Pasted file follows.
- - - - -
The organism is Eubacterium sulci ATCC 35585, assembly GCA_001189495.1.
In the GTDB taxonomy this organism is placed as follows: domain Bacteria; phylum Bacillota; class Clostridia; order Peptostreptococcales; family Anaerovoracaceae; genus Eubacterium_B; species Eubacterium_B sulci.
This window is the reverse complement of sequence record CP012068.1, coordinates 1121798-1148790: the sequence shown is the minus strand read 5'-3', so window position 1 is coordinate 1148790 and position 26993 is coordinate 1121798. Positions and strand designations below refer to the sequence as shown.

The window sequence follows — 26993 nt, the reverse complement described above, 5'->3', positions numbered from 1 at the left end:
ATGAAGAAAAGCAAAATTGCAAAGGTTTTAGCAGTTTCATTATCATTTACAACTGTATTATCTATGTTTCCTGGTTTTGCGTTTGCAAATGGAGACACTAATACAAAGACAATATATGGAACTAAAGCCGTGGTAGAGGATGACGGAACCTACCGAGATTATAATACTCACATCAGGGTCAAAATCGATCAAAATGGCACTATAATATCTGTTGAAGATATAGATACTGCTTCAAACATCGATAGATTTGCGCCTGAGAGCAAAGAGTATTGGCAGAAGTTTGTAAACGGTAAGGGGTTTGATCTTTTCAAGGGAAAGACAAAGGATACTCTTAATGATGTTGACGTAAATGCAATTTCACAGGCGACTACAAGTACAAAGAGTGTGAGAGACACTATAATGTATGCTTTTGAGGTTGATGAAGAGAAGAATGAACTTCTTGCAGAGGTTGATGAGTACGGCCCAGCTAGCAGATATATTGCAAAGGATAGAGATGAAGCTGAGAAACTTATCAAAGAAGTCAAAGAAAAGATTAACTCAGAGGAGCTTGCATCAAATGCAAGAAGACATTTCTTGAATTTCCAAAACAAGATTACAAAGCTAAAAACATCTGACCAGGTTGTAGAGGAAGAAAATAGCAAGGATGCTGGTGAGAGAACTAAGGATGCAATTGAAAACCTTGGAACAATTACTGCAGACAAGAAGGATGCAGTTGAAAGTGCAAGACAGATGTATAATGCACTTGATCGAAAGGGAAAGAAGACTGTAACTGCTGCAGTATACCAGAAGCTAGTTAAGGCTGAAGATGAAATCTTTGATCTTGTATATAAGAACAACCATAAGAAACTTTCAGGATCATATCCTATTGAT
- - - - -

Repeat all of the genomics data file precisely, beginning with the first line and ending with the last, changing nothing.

The organism is Eubacterium sulci ATCC 35585, assembly GCA_001189495.1.
In the GTDB taxonomy this organism is placed as follows: domain Bacteria; phylum Bacillota; class Clostridia; order Peptostreptococcales; family Anaerovoracaceae; genus Eubacterium_B; species Eubacterium_B sulci.
This window is the reverse complement of sequence record CP012068.1, coordinates 1121798-1148790: the sequence shown is the minus strand read 5'-3', so window position 1 is coordinate 1148790 and position 26993 is coordinate 1121798. Positions and strand designations below refer to the sequence as shown.

The window sequence follows — 26993 nt, the reverse complement described above, 5'->3', positions numbered from 1 at the left end:
ATGAAGAAAAGCAAAATTGCAAAGGTTTTAGCAGTTTCATTATCATTTACAACTGTATTATCTATGTTTCCTGGTTTTGCGTTTGCAAATGGAGACACTAATACAAAGACAATATATGGAACTAAAGCCGTGGTAGAGGATGACGGAACCTACCGAGATTATAATACTCACATCAGGGTCAAAATCGATCAAAATGGCACTATAATATCTGTTGAAGATATAGATACTGCTTCAAACATCGATAGATTTGCGCCTGAGAGCAAAGAGTATTGGCAGAAGTTTGTAAACGGTAAGGGGTTTGATCTTTTCAAGGGAAAGACAAAGGATACTCTTAATGATGTTGACGTAAATGCAATTTCACAGGCGACTACAAGTACAAAGAGTGTGAGAGACACTATAATGTATGCTTTTGAGGTTGATGAAGAGAAGAATGAACTTCTTGCAGAGGTTGATGAGTACGGCCCAGCTAGCAGATATATTGCAAAGGATAGAGATGAAGCTGAGAAACTTATCAAAGAAGTCAAAGAAAAGATTAACTCAGAGGAGCTTGCATCAAATGCAAGAAGACATTTCTTGAATTTCCAAAACAAGATTACAAAGCTAAAAACATCTGACCAGGTTGTAGAGGAAGAAAATAGCAAGGATGCTGGTGAGAGAACTAAGGATGCAATTGAAAACCTTGGAACAATTACTGCAGACAAGAAGGATGCAGTTGAAAGTGCAAGACAGATGTATAATGCACTTGATCGAAAGGGAAAGAAGACTGTAACTGCTGCAGTATACCAGAAGCTAGTTAAGGCTGAAGATGAAATCTTTGATCTTGTATATAAGAACAACCATAAGAAACTTTCAGGATCATATCCTATTGAT